|Height:||178 cm (5' 11'')|
|Birth Day:||March 28, 1935|
|Height:||178 cm (5' 11'')|
|Weight:||in kg - N/A|
Parkinson was born in the village of Cudworth, in Barnsley, then in the West Riding of Yorkshire, England (since 1974 included in the new Metropolitan County of South Yorkshire). The son of a miner, he was educated at Barnsley Grammar School after passing the eleven-plus and in 1951 passed two O-Levels: in Art and English Language. He was a club cricketer, and both he and his opening partner at Barnsley Cricket Club, Dickie Bird, had trials for Yorkshire together with Geoffrey Boycott. He once kept Boycott out of the Barnsley Cricket Club team by scoring a century and 50 in two successive matches. A Michael Parkinson 'World XI', played at the Scarborough Festival between 1988 and 1990.
Parkinson began as a journalist on local newspapers straight after leaving school, and his Yorkshire background and accent remain. He worked as a features writer for the Manchester Guardian, working alongside Michael Frayn, and later on the Daily Express in London. In the course of his two years' National Service which began in July 1955 he received a commission as an officer in the Royal Army Pay Corps, and became the youngest Captain in the British Army at the time of being awarded the rank. He saw active service in Egypt in the Suez Crisis as a British Army press liaison officer.
On 22 August 1959 he married Mary Agnes Heneghan who was from Doncaster. Under her new name, Mary Parkinson was one of the presenters of the Thames TV daytime show Good Afternoon and briefly presented Parkinson in the 1970s. They have three children, Andrew, Nicholas and Michael Jr., who were born in 1960, 1964, and August 1967 along with eight grandchildren. In the 1970s he campaigned in support of birth control, having had a vasectomy in 1972 to allow his wife to stop taking the Pill. He is a cricket fan, and in 1990 hosted a World XI team against Yorkshire. Parkinson and his wife live in Bray, Berkshire. He met his friend Michel Roux when rowing down the River Thames on a Sunday to his then pub, the Waterside Inn. Parkinson currently owns a Michelin Star restaurant near his home in Berkshire. In an interview with Irish broadcaster Gay Byrne on the RTÉ religious programme The Meaning of Life, he stated that he was an agnostic atheist.
Parkinson's first article for the Sunday Times Colour Section, 'Living in a Museum' (about the Suffolk village of Lavenham) appeared on 8 July 1962. In 1965 The Sunday Times invited Parkinson to write a regular sports column, drawing on characters in his days in cricket and football. These Sunday Times and, his articles for Punch magazine later formed the basis for two books, Cricket Mad and Football Daft. In the 1980s, Parkinson wrote a series of children's books called The Woofits about a family of anthropomorphic dog-like creatures in the fictional Yorkshire coal-mining village of Grimeworth. The books led to a TV series, which he narrated. He wrote a sports column for the Daily Telegraph and is president of the Sports Journalists' Association.
During the 1960s, Parkinson moved into television, working on current affairs programmes for the BBC and Manchester-based Granada Television. From 1969 he presented Granada's Cinema, a late-night film review programme, (which included his first star interview with Laurence Olivier), before in 1971 presenting his eponymous BBC series Parkinson, which ran until 1982 and from 1998 until December 2007, leaving the BBC for ITV1 partway through the second run, however he avoided posing his usual confrontational questions. By his own reckoning, he has interviewed 2,000 of the world's celebrities. Parkinson was one of the original line-up of TV-am in 1983, with Angela Rippon, Anna Ford, David Frost and Robert Kee, all subsequently replaced with younger presenters within a matter of months. He also took over as host of Thames Television's Give Us a Clue from Michael Aspel. In 1985, he stood in for Barry Norman as presenter of Film 85. Between 1987 and 1988, Parkinson hosted 15 episodes of Parkinson One to One for Yorkshire Television, a series of interview programmes which continued in the style of his BBC talk show but with each episode dedicated to a single celebrity guest.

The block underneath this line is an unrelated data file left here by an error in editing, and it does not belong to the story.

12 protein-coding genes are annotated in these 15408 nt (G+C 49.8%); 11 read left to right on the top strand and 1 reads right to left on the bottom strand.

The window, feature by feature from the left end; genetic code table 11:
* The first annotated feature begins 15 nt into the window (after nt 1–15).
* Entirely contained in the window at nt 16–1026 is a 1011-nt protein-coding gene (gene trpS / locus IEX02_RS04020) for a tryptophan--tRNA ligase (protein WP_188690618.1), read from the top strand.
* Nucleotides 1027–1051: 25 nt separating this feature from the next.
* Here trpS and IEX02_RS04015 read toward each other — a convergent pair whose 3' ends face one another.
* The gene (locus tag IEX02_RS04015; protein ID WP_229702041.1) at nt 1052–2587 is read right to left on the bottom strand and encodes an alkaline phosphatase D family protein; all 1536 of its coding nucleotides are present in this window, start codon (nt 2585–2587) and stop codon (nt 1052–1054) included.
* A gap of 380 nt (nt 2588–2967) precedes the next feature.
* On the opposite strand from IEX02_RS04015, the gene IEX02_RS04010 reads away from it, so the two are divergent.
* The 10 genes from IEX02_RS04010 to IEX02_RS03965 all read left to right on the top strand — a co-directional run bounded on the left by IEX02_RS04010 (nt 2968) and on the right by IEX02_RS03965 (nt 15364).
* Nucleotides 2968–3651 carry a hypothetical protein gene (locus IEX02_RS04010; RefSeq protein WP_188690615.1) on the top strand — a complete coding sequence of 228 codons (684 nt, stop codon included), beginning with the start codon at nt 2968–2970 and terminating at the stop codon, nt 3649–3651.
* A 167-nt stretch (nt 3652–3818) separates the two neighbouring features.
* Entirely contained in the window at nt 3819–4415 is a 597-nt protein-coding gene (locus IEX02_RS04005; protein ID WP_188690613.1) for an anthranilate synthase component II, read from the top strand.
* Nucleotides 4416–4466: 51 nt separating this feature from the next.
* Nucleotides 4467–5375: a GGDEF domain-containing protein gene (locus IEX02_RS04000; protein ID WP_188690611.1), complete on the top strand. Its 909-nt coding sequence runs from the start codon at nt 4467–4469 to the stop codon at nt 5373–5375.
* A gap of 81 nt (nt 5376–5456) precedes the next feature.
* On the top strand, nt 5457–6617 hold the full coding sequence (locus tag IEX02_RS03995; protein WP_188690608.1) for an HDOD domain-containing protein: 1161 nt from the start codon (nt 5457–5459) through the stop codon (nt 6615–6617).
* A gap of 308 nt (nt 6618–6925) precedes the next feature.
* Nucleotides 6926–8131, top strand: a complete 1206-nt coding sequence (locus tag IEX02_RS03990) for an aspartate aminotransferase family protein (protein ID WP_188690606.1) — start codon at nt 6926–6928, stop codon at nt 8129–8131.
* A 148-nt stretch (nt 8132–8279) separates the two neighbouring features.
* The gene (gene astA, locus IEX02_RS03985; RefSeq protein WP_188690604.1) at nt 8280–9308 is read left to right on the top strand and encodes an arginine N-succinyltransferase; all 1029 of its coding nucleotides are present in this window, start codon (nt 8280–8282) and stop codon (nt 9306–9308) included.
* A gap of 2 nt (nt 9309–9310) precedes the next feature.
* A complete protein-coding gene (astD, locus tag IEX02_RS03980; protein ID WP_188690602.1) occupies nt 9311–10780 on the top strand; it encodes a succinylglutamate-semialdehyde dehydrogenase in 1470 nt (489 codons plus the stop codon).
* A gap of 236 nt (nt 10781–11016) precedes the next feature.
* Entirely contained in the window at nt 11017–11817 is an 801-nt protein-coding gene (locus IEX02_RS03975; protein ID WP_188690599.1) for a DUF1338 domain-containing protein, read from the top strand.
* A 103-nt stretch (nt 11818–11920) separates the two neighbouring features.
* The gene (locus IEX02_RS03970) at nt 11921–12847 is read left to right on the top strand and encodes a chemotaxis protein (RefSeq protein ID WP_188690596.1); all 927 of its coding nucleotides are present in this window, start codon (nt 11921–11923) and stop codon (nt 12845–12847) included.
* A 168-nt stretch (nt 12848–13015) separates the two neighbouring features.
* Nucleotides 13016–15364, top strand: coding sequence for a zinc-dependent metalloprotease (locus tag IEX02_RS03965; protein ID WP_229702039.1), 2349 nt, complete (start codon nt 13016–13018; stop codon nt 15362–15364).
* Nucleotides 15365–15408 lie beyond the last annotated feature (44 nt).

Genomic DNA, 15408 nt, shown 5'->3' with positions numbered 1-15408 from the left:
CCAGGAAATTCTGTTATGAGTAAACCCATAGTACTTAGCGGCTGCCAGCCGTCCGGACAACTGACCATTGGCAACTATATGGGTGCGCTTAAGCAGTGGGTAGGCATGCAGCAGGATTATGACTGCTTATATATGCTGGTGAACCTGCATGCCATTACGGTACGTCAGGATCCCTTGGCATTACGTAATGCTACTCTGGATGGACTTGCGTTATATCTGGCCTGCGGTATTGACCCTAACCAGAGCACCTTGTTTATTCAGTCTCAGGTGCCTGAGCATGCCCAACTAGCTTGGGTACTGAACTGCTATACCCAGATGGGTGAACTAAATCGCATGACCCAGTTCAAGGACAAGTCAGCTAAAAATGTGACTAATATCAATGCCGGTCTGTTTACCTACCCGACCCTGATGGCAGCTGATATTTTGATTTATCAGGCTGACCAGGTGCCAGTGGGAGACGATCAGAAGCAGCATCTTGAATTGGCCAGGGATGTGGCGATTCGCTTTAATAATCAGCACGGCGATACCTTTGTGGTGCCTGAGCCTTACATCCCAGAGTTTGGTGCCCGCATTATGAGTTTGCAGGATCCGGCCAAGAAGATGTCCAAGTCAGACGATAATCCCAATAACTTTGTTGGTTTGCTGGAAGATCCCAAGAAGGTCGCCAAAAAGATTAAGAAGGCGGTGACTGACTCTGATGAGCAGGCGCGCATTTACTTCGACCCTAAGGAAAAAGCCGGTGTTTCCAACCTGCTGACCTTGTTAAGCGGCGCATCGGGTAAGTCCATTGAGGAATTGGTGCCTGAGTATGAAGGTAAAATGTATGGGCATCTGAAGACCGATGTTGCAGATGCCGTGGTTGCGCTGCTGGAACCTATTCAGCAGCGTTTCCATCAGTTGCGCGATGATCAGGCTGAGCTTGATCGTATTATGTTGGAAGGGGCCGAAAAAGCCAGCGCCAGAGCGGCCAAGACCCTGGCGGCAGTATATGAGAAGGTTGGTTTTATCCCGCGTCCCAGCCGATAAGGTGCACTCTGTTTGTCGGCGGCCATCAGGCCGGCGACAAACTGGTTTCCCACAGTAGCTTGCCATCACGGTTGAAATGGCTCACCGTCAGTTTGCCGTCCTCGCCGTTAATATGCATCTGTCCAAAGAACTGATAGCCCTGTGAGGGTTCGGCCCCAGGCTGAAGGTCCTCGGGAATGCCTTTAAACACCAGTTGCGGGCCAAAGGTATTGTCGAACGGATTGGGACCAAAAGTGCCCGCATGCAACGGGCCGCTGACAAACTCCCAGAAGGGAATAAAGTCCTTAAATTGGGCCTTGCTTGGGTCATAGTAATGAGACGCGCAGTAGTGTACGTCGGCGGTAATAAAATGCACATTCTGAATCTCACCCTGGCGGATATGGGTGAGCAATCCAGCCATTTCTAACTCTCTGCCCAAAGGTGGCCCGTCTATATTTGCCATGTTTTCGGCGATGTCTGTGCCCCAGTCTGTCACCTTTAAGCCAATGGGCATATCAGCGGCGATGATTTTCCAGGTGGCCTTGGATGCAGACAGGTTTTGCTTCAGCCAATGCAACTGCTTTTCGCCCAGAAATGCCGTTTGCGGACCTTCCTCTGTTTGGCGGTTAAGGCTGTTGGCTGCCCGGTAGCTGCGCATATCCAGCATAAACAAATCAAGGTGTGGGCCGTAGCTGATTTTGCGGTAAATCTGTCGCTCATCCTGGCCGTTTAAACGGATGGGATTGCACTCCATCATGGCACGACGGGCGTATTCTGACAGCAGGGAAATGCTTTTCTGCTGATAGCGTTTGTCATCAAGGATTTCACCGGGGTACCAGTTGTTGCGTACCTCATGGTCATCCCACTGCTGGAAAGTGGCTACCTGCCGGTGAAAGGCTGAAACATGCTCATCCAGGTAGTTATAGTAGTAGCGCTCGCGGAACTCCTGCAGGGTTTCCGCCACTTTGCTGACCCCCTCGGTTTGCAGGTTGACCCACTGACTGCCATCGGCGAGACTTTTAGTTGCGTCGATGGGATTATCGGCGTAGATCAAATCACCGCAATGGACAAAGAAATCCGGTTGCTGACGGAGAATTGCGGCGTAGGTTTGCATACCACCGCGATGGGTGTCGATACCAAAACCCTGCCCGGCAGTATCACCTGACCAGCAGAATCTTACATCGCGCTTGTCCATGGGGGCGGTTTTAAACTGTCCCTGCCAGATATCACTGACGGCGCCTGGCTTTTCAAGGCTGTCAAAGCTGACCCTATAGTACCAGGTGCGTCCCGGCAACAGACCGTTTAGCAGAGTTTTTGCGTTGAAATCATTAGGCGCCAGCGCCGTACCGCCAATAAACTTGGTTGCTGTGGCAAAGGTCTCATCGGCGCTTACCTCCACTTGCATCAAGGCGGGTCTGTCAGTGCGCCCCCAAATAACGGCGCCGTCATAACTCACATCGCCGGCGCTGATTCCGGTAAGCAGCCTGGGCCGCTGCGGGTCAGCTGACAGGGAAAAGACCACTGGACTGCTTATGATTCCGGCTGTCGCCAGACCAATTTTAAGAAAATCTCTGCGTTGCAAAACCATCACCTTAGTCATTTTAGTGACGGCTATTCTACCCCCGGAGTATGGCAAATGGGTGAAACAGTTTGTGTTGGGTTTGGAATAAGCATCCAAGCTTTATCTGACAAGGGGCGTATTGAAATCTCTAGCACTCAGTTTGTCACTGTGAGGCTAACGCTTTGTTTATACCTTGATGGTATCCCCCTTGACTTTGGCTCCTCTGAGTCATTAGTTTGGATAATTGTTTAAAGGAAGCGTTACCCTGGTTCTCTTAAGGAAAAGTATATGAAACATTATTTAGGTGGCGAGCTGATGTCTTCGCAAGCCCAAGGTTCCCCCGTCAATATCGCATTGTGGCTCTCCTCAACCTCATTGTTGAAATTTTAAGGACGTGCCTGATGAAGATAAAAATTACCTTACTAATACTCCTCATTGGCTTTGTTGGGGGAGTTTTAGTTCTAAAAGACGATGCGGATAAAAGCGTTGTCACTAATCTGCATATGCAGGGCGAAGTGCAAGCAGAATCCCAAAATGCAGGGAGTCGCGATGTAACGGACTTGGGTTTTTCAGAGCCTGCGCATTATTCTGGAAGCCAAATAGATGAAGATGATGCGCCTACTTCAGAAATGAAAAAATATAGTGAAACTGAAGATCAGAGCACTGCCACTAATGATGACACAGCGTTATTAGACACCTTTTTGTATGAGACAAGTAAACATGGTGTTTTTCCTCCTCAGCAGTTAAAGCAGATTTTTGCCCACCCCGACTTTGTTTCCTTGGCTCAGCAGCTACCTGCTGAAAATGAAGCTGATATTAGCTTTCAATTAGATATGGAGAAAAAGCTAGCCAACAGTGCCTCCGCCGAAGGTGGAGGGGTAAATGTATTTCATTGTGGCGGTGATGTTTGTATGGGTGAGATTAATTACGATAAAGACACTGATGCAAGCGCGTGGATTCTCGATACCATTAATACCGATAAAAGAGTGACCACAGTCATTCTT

In 1971 Parkinson was nominated as a candidate for the position of Rector of the University of Dundee. In one of the closest ever contests for that position he was very narrowly defeated by incumbent Peter Ustinov after two recounts. The result was controversial as it was alleged earlier results indicated Parkinson had won and a further recount should have taken place to confirm the result. As a result, pressure grew for the poll to be rerun. While the University decreed that the original result was to stand a new poll was organised by the Students' Association, which also featured the candidature of a goat. However, this time Ustinov won a decisive victory over Parkinson, the goat and Paul Foot.
On Halloween 1992, Parkinson appeared as himself in the television drama Ghostwatch as the studio link during a fictional, apparently live, paranormal investigation, however, the cinéma vérité style in which it was shot led to complaints from viewers who believed it depicted real events. From 1995 to 1999, he hosted the BBC One daytime programme Going for a Song. He again played himself in Richard Curtis' 2003 romantic comedy, Love Actually, interviewing the character Billy Mack, played by Bill Nighy. From 31 January to 3 February 2007, Parkinson presented "Symphony at the Movies" at Sydney Opera House, where he shared stories about his interviews with movie stars and introduced music from films. In October 2003, Parkinson had a controversial interview with Meg Ryan while she was in the UK to promote In the Cut, calling it his most difficult television moment.